2.2 The most obvious issues can be seen in an example from a villancico set to music by Juan de Araujo, “Ah del tiempo.” As is increasingly known, Araujo (1646–1712), a native of Spain, stands as one of the most significant composers to have worked in Latin America during the late seventeenth century, and texts to at least thirteen of his pieces appear scattered through the Cancionero. Below are the first few lines of “Ah del tiempo” in two versions, Eichmann’s and that prepared by Jules Whicker of the University of Birmingham for the liner notes of Ex Cathedra’s recording Fire Burning in Snow:
—¡Ah del tiempo!
¡Ah del siglo!
¡ah de las horas!,
¡ah del instante!,
¡ah del sol!,
¡ah de la luna!,
¡ah del mar!,
¡ah de los aires!
que la noticia previene sonora
de un Día brillante, de un Alba que dora
las selvas, los valles; […]
¡A, del tiempo! ¡A, de las horas!
¡A, del siglo! ¡A, del instante!
¡A, del sol! ¡A, de la Luna!
¡A, del mar! ¡A de los ayres!
que la noticia proviene
sonora de un día brillante
de una alva que dora
las selvas, los valles, […]
2.3 Note the discrepancies in spelling, punctuation, capitalization, and verse structure, all of which result from the text existing as musical underlay rather than as a printed source. Whicker apparently conserves the orthography of the original, retaining the archaic “A,” “ayres,” and “alva,” as well as the capitalized “Fama” and “Luna,” the latter a Marian symbol. However, he adds accents inconsistently, modernizing “día,” but leaving “Quién” without the necessary diacritical mark (accents would not have been in the original). On the other hand, Eichmann modernizes the Spanish words conventionally, but he introduces excessive and inconsistent punctuation (why so many commas, but none after “siglo”?) and capitalization (why do “Día” and “Alba” get capitalized but not “luna”?).
2.4 The issues run deeper than orthography, however, and into the verse structure itself. In the last four lines of the example above, Whicker displays two balanced octosyllabic lines followed by two hexasyllabic lines, recognizing that enjambment commonly occurs in Spanish poetry of this period (“sonora” modifies “noticia” in the previous line). Eichmann insists on end-stopped lines, which results in a metrically disfigured verse and an inexplicable caesura in the penultimate line. Furthermore, despite considerable discussion in the introduction about the necessity to unscramble the order of the words from multiple musical parts, Eichmann gets this wrong in the second line by placing “Ah, del siglo” a line early and adding a cryptic footnote that “it is necessary to put it [there]” (447). Whicker’s version follows the music exactly, and his placement of two exclamations per line beautifully represents the musical setting of the phrases in pairs; Araujo presents two exclamations with solo voices, repeating the second phrase in the full ensemble before going on to the next pair. Although it would have been preferable for Whicker to have modernized the Spanish, his version shows greater affinity to both the music and the poetry than Eichmann’s does.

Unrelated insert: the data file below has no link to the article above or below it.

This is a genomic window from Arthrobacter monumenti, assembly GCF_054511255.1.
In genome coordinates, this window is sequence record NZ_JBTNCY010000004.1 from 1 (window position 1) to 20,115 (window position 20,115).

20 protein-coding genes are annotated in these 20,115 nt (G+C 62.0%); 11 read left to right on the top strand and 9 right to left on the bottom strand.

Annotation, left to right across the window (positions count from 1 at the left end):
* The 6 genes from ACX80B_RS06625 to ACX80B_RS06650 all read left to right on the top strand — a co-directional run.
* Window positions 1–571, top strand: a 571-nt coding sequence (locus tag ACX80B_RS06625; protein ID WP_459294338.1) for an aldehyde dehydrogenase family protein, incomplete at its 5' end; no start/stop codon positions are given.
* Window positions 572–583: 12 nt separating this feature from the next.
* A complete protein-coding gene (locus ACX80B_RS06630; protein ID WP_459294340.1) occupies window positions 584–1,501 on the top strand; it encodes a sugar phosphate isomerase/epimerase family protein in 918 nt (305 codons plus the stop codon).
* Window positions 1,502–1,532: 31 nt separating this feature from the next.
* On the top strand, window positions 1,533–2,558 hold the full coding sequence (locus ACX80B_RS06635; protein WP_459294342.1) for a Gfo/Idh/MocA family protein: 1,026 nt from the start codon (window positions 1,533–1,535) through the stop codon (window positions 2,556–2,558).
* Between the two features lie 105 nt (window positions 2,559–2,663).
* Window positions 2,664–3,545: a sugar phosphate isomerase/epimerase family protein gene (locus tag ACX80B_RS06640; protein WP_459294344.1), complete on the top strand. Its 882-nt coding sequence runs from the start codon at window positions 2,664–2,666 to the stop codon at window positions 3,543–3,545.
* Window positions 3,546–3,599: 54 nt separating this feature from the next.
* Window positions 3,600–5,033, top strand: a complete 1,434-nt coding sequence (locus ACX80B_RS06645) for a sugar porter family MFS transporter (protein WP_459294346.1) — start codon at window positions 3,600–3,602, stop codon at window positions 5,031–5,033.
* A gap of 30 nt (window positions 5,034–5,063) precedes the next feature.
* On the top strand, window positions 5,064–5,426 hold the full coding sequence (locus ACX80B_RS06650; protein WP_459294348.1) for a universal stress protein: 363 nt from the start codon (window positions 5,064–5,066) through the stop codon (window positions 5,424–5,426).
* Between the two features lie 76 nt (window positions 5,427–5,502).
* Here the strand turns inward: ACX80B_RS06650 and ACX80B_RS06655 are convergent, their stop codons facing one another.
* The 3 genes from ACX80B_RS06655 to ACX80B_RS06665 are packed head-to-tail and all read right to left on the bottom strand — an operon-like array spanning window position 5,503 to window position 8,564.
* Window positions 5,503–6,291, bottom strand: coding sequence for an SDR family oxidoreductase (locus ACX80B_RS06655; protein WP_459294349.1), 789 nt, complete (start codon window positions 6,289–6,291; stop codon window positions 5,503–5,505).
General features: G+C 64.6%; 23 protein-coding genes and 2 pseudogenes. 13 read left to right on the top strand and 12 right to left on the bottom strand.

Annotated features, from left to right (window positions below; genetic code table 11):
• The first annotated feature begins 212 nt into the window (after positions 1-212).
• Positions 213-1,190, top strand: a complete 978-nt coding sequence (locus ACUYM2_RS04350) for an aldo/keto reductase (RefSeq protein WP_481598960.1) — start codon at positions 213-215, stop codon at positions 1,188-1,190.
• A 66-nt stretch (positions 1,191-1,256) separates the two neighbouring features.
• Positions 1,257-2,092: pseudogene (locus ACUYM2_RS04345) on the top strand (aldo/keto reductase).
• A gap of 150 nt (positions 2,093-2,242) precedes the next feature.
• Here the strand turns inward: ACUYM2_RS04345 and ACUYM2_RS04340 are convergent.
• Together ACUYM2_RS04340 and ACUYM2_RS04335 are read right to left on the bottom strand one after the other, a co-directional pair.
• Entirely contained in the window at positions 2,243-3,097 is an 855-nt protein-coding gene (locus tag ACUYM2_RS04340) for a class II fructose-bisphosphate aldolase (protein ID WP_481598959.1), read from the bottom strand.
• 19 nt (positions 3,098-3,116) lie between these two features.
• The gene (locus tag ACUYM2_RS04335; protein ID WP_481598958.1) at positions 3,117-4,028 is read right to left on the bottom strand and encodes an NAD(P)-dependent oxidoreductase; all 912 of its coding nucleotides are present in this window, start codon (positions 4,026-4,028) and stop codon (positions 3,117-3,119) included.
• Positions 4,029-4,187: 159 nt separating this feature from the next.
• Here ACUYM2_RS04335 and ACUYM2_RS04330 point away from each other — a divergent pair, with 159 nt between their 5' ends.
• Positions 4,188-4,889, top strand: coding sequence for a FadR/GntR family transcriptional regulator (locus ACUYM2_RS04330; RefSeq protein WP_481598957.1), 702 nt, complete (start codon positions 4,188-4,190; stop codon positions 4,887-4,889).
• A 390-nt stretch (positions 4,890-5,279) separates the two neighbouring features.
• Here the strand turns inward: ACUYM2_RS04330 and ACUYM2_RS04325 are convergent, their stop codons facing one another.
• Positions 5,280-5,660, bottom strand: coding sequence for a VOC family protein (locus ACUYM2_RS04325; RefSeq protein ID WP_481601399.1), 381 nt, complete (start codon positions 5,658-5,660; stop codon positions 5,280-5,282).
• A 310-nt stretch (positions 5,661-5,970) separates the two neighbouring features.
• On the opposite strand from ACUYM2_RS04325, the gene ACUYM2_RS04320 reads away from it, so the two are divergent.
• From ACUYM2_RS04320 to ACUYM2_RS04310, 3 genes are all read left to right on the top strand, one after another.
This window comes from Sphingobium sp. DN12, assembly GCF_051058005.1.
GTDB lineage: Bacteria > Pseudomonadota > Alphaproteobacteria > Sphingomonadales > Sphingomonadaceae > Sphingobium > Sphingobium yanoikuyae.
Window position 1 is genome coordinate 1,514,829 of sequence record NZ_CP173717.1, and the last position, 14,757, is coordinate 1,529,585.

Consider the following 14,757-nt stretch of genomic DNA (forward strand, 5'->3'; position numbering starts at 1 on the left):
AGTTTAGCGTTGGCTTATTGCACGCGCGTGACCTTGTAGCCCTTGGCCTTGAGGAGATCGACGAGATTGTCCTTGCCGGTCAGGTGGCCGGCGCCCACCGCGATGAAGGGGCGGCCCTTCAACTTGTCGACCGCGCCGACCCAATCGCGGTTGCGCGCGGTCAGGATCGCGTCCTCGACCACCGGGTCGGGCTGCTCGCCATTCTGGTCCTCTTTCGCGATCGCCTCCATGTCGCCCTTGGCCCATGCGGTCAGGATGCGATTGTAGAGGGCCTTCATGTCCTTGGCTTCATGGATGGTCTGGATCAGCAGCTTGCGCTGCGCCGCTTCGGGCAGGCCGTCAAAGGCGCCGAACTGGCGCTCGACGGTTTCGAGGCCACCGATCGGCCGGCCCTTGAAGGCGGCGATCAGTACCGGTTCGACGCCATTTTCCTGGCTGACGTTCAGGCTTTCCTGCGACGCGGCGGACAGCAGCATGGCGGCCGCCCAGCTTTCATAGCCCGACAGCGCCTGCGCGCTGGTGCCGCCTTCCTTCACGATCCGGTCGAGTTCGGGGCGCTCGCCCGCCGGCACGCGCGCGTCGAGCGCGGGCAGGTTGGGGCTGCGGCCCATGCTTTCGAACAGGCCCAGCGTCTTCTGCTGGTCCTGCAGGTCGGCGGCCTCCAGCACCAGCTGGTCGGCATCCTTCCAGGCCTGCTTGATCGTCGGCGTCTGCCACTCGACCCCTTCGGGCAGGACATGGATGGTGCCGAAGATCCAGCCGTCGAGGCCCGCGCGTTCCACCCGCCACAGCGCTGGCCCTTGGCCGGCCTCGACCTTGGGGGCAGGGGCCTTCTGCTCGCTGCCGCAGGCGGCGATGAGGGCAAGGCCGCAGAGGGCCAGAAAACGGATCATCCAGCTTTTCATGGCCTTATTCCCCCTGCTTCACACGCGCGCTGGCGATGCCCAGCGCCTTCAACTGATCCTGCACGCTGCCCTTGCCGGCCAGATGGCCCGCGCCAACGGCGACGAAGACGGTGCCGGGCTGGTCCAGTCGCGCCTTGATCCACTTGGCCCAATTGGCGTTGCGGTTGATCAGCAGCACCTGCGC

2.5 One of the texts in the Cancionero is the bullfighting villancico “Salga el torillo,” which has begun to enter the canon of colonial Latin American “hits,” even though it was not composed in Latin America, but rather in Seville in 1690. The piece exists in two musical versions in Bolivia, as well as in two chapbooks (text only) dated 1685 and 1690 and conserved at the Biblioteca Nacional de España in Madrid. Illari, citing paleographic evidence, shows that the version in Bolivia for the Nativity of the Virgin/ the Virgin of Guadalupe (which is the version edited by Eichmann) is a contrafactum prepared by Juan de Araujo using Diego José de Salazar’s original music intended for Epiphany in Seville. As it happens, Whicker also edited this text for the Ex Cathedra recording:
el torillo hosquillo: ¡ho,
ho, ho, ho, ho, ho!
Pero no: que se aguarde
que se espere,
que se tenga
mientras me pongo
en cobro yo. […]
¡Salga el torillo hosquillo! ¡Ho!
¡Que se aguarde!
¡Que se espere!
¡Que se tenga!
Mientras me pongo
en cobro, yo. ¡Ho! […]
2.6 In this case, Eichmann reflects the musical phrasing well, repeating “ho” as many times as it is sung, but he neither follows his policy of deleting words repeated for musical purposes nor uses commas consistently. Furthermore, he fails to capture the poem’s urgent scenario of people shouting, in paraphrase, “Don’t let the bull out until I can take cover!” which seems to demand an exclamation mark on “No.” For this poem, Eichmann may have based his edition on the 1685 Madrid print, and thus his punctuation, etc., may have a period precedent, but I wonder about peninsular literary sources trumping Bolivian musical sources in the twenty-three cases in which both exist, since the Bolivian pieces are distinct manifestations of the Spanish material. In any event, Eichmann should have more directly acknowledged that this piece did not originate as a Marian poem, but rather as a piece for the Christmas season updated with a contrafactum text, especially since Illari had already discussed this. Issues arising from these two pieces alone suggest that care should be taken before engaging the Cancionero as a reliable source for musicological research.